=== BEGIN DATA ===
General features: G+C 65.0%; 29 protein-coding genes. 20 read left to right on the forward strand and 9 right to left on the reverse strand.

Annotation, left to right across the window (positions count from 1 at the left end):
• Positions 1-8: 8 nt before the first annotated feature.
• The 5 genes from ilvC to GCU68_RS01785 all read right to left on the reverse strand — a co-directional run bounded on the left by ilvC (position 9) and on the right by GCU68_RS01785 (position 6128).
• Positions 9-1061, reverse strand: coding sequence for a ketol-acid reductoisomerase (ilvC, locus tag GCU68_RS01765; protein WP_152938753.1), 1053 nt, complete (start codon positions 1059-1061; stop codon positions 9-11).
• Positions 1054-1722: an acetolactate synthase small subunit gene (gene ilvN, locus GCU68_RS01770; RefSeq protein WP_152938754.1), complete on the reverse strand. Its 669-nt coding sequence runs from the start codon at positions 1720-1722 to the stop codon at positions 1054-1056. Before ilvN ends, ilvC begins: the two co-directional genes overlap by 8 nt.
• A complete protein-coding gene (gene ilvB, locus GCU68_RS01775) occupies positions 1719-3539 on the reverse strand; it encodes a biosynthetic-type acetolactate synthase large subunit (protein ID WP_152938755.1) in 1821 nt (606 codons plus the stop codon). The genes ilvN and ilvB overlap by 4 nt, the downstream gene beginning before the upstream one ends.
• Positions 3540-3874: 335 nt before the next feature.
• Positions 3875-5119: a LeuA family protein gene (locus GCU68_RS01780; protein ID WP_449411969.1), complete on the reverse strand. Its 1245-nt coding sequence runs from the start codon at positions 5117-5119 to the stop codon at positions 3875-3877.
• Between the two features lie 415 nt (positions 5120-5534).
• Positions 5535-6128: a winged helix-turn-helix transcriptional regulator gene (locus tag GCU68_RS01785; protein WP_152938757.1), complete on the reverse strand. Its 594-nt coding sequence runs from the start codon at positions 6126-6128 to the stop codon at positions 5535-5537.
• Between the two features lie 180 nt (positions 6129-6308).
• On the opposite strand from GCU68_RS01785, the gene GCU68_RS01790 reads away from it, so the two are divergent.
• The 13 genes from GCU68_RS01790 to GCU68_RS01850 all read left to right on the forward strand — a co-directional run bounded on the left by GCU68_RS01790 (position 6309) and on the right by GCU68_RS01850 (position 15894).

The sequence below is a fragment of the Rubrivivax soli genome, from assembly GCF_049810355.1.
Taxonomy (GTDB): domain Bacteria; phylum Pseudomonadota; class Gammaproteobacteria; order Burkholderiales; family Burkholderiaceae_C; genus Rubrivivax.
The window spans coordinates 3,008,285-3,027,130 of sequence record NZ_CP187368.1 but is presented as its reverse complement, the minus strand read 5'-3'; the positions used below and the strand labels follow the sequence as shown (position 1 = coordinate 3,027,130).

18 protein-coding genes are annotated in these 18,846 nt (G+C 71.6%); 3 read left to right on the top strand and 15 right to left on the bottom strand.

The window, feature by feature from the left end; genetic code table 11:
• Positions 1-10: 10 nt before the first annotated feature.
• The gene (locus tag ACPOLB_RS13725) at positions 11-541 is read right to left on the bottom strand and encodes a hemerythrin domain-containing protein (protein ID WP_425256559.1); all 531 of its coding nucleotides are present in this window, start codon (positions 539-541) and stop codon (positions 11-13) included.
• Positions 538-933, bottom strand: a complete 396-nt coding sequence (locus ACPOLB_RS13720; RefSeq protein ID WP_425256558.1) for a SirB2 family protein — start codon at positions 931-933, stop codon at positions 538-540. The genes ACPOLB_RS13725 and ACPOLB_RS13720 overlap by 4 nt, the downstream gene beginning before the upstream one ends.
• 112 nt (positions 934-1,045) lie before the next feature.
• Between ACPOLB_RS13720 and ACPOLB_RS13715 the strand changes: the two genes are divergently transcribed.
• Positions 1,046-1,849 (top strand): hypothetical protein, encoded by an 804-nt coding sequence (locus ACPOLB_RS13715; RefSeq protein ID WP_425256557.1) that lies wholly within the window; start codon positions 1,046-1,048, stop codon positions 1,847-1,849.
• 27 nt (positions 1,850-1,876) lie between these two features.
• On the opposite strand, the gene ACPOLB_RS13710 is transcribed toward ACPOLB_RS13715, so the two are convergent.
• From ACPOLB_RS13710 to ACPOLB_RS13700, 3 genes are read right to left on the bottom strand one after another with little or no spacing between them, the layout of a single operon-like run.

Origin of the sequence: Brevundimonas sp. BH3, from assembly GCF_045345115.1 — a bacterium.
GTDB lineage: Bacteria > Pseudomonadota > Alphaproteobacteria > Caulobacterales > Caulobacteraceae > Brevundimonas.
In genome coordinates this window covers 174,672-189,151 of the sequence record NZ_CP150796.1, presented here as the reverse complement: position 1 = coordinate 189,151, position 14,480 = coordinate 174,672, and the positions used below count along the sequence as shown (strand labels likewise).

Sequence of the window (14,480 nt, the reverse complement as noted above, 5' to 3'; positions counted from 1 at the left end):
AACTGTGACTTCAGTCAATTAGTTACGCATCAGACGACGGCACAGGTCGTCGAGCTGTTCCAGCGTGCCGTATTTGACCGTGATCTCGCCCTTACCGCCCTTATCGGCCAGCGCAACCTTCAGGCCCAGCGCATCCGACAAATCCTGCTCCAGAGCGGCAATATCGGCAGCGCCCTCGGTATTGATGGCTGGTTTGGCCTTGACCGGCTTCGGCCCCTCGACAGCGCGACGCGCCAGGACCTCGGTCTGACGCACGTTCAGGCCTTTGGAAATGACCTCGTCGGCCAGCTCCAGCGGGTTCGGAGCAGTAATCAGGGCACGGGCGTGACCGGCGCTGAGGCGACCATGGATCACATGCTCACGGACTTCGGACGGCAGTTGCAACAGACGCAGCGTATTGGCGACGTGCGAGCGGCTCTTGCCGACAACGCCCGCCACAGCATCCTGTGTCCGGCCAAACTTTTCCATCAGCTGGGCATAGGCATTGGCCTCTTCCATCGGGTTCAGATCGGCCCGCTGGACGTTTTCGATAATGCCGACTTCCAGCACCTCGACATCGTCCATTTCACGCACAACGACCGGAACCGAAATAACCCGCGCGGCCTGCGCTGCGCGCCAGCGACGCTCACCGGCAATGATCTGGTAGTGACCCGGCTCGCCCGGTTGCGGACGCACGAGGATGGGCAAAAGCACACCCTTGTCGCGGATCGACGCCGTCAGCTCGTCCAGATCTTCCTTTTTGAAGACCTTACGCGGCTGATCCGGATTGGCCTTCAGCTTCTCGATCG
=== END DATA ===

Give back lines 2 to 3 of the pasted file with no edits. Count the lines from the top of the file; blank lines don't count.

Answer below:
Annotation, left to right across the window (positions count from 1 at the left end):
• Positions 1-8: 8 nt before the first annotated feature.